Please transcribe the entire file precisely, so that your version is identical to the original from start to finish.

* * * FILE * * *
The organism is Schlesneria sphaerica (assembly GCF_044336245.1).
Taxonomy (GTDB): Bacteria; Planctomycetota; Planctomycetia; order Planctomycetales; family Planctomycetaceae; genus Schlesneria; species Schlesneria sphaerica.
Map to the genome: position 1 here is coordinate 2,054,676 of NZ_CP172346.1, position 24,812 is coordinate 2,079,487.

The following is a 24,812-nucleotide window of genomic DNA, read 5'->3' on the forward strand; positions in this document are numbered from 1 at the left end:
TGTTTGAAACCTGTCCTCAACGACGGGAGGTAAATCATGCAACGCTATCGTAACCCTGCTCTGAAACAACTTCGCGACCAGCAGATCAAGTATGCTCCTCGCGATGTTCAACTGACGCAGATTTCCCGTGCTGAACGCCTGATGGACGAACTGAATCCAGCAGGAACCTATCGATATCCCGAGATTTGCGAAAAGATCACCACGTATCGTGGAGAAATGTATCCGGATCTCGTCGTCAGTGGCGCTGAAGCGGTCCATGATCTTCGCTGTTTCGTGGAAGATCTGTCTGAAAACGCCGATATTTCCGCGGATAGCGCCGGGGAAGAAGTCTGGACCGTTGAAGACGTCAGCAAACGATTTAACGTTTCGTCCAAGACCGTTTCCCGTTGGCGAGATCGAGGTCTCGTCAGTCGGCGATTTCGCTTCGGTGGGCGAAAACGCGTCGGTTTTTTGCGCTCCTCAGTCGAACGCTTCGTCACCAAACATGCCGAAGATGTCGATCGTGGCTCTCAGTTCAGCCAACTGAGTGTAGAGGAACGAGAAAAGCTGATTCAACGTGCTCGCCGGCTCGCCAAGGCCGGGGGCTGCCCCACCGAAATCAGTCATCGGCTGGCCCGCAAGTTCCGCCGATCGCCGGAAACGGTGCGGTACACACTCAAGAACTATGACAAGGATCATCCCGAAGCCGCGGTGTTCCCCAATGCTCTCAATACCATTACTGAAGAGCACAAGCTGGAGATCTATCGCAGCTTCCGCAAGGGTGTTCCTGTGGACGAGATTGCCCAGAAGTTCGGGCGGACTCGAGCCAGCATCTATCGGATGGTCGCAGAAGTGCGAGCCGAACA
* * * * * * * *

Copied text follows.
The organism is Schlesneria sphaerica (assembly GCF_044336245.1).
Taxonomy (GTDB): Bacteria; Planctomycetota; Planctomycetia; order Planctomycetales; family Planctomycetaceae; genus Schlesneria; species Schlesneria sphaerica.
Map to the genome: position 1 here is coordinate 2,054,676 of NZ_CP172346.1, position 24,812 is coordinate 2,079,487.

The following is a 24,812-nucleotide window of genomic DNA, read 5'->3' on the forward strand; positions in this document are numbered from 1 at the left end:
TGTTTGAAACCTGTCCTCAACGACGGGAGGTAAATCATGCAACGCTATCGTAACCCTGCTCTGAAACAACTTCGCGACCAGCAGATCAAGTATGCTCCTCGCGATGTTCAACTGACGCAGATTTCCCGTGCTGAACGCCTGATGGACGAACTGAATCCAGCAGGAACCTATCGATATCCCGAGATTTGCGAAAAGATCACCACGTATCGTGGAGAAATGTATCCGGATCTCGTCGTCAGTGGCGCTGAAGCGGTCCATGATCTTCGCTGTTTCGTGGAAGATCTGTCTGAAAACGCCGATATTTCCGCGGATAGCGCCGGGGAAGAAGTCTGGACCGTTGAAGACGTCAGCAAACGATTTAACGTTTCGTCCAAGACCGTTTCCCGTTGGCGAGATCGAGGTCTCGTCAGTCGGCGATTTCGCTTCGGTGGGCGAAAACGCGTCGGTTTTTTGCGCTCCTCAGTCGAACGCTTCGTCACCAAACATGCCGAAGATGTCGATCGTGGCTCTCAGTTCAGCCAACTGAGTGTAGAGGAACGAGAAAAGCTGATTCAACGTGCTCGCCGGCTCGCCAAGGCCGGGGGCTGCCCCACCGAAATCAGTCATCGGCTGGCCCGCAAGTTCCGCCGATCGCCGGAAACGGTGCGGTACACACTCAAGAACTATGACAAGGATCATCCCGAAGCCGCGGTGTTCCCCAATGCTCTCAATACCATTACTGAAGAGCACAAGCTGGAGATCTATCGCAGCTTCCGCAAGGGTGTTCCTGTGGACGAGATTGCCCAGAAGTTCGGGCGGACTCGAGCCAGCATCTATCGGATGGTCGCAGAAGTGCGAGCCGAACA